Books to read beside the sea…

In summer our reading takes us inexorably to the sea.

It may have been the Prince Regent, in the early nineteenth century, who made this flight to the coast fashionable with the remodelling of his summer palace, the glorious Brighton Pavilion. And so he might have taken with him on those summer jaunts, Sir Walter Scott’s The Pirate (1821), or James Fenimore Cooper’s, The Pioneers (1822). I don’t know.

Read the rest of this post over on The Literature Network.


Man on the Moon

Forty years ago on July 20th Neil Armstrong became the first man to walk on the moon. Having travelled 250,000 miles across space he brought his NASA moonlander down with literally seconds of fuel to spare. It was true Boy’s Own stuff.

To celebrate this fact over on the 50 Word Short Story group I’ve been running a Moon Man 50 Word short story competition.

Thanks to Aliya Whiteley who chose the winner and runner up and also seven other highly recommended.

BBC Moon Archive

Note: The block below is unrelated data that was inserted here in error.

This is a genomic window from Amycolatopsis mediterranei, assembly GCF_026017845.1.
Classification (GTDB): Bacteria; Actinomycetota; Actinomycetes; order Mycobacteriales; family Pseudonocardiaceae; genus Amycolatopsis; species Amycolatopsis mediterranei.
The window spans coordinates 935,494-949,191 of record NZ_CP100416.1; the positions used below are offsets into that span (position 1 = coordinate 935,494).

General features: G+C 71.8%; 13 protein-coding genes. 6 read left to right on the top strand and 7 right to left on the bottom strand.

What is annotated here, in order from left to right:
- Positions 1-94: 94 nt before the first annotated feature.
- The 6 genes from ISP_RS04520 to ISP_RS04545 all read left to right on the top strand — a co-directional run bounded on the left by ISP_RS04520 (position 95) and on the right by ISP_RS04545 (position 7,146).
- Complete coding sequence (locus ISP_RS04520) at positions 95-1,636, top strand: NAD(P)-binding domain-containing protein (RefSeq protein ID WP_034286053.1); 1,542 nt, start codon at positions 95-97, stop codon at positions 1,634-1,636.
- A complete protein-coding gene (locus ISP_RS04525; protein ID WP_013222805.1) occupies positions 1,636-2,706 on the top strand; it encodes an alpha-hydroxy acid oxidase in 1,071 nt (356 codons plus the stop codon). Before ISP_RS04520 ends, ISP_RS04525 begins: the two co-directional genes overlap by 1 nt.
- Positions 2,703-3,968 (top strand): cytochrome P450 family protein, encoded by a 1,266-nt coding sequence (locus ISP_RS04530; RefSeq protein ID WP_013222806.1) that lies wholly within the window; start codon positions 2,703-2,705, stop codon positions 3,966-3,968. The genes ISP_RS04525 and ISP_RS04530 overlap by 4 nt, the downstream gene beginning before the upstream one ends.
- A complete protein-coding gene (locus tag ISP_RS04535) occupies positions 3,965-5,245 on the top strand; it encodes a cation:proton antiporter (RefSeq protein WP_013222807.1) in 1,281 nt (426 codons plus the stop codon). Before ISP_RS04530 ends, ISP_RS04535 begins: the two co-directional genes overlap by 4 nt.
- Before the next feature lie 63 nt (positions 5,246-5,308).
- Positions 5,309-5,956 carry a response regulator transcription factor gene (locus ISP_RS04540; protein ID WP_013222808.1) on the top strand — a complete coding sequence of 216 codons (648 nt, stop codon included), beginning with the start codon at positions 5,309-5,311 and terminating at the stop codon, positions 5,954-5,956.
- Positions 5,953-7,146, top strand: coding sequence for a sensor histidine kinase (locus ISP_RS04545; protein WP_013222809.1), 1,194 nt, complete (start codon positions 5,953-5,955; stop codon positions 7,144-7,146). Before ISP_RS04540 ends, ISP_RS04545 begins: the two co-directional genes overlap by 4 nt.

Winner: Jake Webb

Imagine my surprise when I found my wallet on the moon! Someone had nicked it weeks earlier. The money was gone but the restwas still there: lucky dollar bill, Krakow bus ticket, the paperclip mygirlfriend gave me. I sat and looked at the Earth and thought, ‘Well,alright.’

Runner Up: Eric Karl Anderson

Emergency ‘Moonwalk’ Wedding Cake Recipe:

– Bake four layers hazelnut meringue
– Sandwich together with chocolate mousse
– Spread chocolate ganache over bubble wrap
– Cover cake
– Freeze
– Remove wrap revealing crater-like surface

The bride’s mother, diagnosed with terminal cancer last week, declares it “out of this world.”


Will Jones (Baltimore, MD)

I woke to crying, and stumbled into my son’s room.
“I don’t want to be an astronaut, Daddy.”
He’d dreamed he was alone on the moon and couldn’t get down.
I rocked us to sleep. Then I went to the moon, so he wouldn’t be alone if he came back.

James Burt (Uni. Sussex)

The moon landings were real, but they cheated a little. Part of the moon’s dark side is near the M11 and the famed mission happened there. The journey was too short, so Aldrin, Armstrong and Collins hid out in a derelict motel, staring sadly up at the sky.

Armanda Baruti (Universität Bern)

Not Over the Moon

The earth loved being circled by the moon, until one day, by blocking the sun she sent the moon into hiding. How stupid of her!

She sees him once in a blue moon but he doesn’t say hi. All she asks for is him but she’s asking for the moon.

Jon Longworth